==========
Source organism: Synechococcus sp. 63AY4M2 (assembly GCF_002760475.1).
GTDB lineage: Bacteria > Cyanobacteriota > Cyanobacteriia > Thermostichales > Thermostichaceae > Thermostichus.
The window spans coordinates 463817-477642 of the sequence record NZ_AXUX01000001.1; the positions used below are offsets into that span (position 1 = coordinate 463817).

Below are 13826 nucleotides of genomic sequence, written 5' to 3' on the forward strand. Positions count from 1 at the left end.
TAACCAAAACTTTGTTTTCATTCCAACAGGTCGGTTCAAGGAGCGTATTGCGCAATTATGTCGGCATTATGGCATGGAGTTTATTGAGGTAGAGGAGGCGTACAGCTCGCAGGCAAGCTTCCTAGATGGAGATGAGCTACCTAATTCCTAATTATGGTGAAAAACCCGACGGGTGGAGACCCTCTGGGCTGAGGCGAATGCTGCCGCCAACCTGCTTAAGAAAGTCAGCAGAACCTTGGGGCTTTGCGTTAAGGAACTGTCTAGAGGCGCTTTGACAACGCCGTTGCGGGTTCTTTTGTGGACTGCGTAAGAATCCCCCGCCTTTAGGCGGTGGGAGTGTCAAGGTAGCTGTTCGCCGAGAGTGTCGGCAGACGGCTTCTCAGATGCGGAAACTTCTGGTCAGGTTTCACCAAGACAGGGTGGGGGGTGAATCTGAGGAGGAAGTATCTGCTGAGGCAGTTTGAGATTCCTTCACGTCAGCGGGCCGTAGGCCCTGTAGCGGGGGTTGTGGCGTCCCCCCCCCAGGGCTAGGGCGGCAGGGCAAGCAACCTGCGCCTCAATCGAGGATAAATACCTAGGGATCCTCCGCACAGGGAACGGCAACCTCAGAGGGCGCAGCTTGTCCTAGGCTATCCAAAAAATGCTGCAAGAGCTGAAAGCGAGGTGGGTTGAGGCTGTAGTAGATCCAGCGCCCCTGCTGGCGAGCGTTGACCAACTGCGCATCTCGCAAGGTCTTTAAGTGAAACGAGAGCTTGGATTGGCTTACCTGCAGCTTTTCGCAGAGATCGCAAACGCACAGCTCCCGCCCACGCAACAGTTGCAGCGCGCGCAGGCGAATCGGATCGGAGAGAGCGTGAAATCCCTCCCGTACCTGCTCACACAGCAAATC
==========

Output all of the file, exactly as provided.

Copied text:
Source organism: Synechococcus sp. 63AY4M2 (assembly GCF_002760475.1).
GTDB lineage: Bacteria > Cyanobacteriota > Cyanobacteriia > Thermostichales > Thermostichaceae > Thermostichus.
The window spans coordinates 463817-477642 of the sequence record NZ_AXUX01000001.1; the positions used below are offsets into that span (position 1 = coordinate 463817).

Below are 13826 nucleotides of genomic sequence, written 5' to 3' on the forward strand. Positions count from 1 at the left end.
TAACCAAAACTTTGTTTTCATTCCAACAGGTCGGTTCAAGGAGCGTATTGCGCAATTATGTCGGCATTATGGCATGGAGTTTATTGAGGTAGAGGAGGCGTACAGCTCGCAGGCAAGCTTCCTAGATGGAGATGAGCTACCTAATTCCTAATTATGGTGAAAAACCCGACGGGTGGAGACCCTCTGGGCTGAGGCGAATGCTGCCGCCAACCTGCTTAAGAAAGTCAGCAGAACCTTGGGGCTTTGCGTTAAGGAACTGTCTAGAGGCGCTTTGACAACGCCGTTGCGGGTTCTTTTGTGGACTGCGTAAGAATCCCCCGCCTTTAGGCGGTGGGAGTGTCAAGGTAGCTGTTCGCCGAGAGTGTCGGCAGACGGCTTCTCAGATGCGGAAACTTCTGGTCAGGTTTCACCAAGACAGGGTGGGGGGTGAATCTGAGGAGGAAGTATCTGCTGAGGCAGTTTGAGATTCCTTCACGTCAGCGGGCCGTAGGCCCTGTAGCGGGGGTTGTGGCGTCCCCCCCCCAGGGCTAGGGCGGCAGGGCAAGCAACCTGCGCCTCAATCGAGGATAAATACCTAGGGATCCTCCGCACAGGGAACGGCAACCTCAGAGGGCGCAGCTTGTCCTAGGCTATCCAAAAAATGCTGCAAGAGCTGAAAGCGAGGTGGGTTGAGGCTGTAGTAGATCCAGCGCCCCTGCTGGCGAGCGTTGACCAACTGCGCATCTCGCAAGGTCTTTAAGTGAAACGAGAGCTTGGATTGGCTTACCTGCAGCTTTTCGCAGAGATCGCAAACGCACAGCTCCCGCCCACGCAACAGTTGCAGCGCGCGCAGGCGAATCGGATCGGAGAGAGCGTGAAATCCCTCCCGTACCTGCTCACACAGCAAATC